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Summer Airfare Sales Are Here But Summer Travel Remains Unclear
“Whether you need to fly now or want to start planning for summer travel with fares from $11,” is the latest tweet from Frontier Airlines as the company starts advertising for low summer fares this summer between May 7 and June 25.
Allegiant Airlines is advertising flights this summer for as low as $24 one-way.
And in a recent from Southwest Airlines, the company announced one-fares during the summer season for as low as $49.
Book a getaway for future travel. Doesn’t that sound great right now?— Southwest Airlines (@SouthwestAir) May 5, 2020
So, does that mean vacation this summer is possible?
The short answer is yes.
“We know that people will have the need to travel in the near future and, as is our standard practice, we want to make it affordable and easy for them,” Sonya Padgett, a spokeswoman for Allegiant, told the Washington Post. “That’s why, like most airlines, we are offering deals on fares.”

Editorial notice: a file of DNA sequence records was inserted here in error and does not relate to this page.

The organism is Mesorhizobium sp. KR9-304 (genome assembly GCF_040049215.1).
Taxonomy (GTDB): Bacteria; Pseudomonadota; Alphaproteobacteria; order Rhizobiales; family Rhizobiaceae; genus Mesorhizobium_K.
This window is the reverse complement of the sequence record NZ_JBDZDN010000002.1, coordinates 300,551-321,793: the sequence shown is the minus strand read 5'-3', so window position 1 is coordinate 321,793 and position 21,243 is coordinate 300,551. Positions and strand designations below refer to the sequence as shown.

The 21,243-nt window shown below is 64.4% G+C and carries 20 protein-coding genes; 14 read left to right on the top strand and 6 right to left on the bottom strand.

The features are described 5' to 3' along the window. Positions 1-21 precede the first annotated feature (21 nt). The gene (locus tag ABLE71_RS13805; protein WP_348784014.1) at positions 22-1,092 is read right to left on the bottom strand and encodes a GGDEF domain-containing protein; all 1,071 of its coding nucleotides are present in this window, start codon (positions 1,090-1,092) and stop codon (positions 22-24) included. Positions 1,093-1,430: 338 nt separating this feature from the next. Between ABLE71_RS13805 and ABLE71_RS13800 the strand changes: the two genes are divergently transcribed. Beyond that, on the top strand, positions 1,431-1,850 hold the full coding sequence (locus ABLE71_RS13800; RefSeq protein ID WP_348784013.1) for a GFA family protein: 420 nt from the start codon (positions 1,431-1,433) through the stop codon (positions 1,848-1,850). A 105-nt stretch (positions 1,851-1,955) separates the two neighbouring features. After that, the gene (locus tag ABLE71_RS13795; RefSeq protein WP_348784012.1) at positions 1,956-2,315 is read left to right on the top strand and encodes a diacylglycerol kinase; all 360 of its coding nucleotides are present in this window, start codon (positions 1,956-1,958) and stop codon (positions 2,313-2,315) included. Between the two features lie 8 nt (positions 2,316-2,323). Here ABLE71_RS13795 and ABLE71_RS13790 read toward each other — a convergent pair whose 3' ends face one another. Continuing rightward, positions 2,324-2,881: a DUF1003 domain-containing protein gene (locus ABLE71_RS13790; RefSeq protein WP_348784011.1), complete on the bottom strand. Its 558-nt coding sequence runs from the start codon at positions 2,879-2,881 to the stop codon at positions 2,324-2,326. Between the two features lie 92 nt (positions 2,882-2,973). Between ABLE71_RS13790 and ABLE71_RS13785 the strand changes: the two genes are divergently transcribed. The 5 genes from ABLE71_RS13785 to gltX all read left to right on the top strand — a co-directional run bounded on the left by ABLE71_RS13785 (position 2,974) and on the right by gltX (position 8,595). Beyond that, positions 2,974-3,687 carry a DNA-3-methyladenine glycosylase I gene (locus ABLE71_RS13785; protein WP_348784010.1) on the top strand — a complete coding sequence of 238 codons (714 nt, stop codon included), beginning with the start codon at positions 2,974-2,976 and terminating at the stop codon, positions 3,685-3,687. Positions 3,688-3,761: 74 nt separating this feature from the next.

But airfare experts warn that these sales are an attempt at getting a feel for customers’ interests amid the coronavirus health crisis.
“It’s about, essentially, trying to look like it’s business as usual, but mostly, it’s about probing and getting more information,” said Rick Seaney, CEO of travel data-science company 3Victors. “The more information they get, the better they’ll be prepared to deal with this.”
Air travel has come to a standstill due to the coronavirus pandemic. Air travel has dropped by nearly 90 percent compared to this time last year.
Airline carriers have introduced new measures to make travelers feel safer, such as requiring crew and passengers to wear masks, blocking off middle seats, and announcing how they are sanitizing the planes. But it’s unclear if these safety measures are enough as a recent study shows a majority of people are not ready to fly.
The latest figures show that travel appears to be on an upward trend following historic lows.
Data from the Transportation Security Administration revealed that more than 130,000 people went through airport checkpoints in early May. That’s down from 2.1 million a year earlier, but higher than the daily numbers for most of last month, as reported in the Washington Post.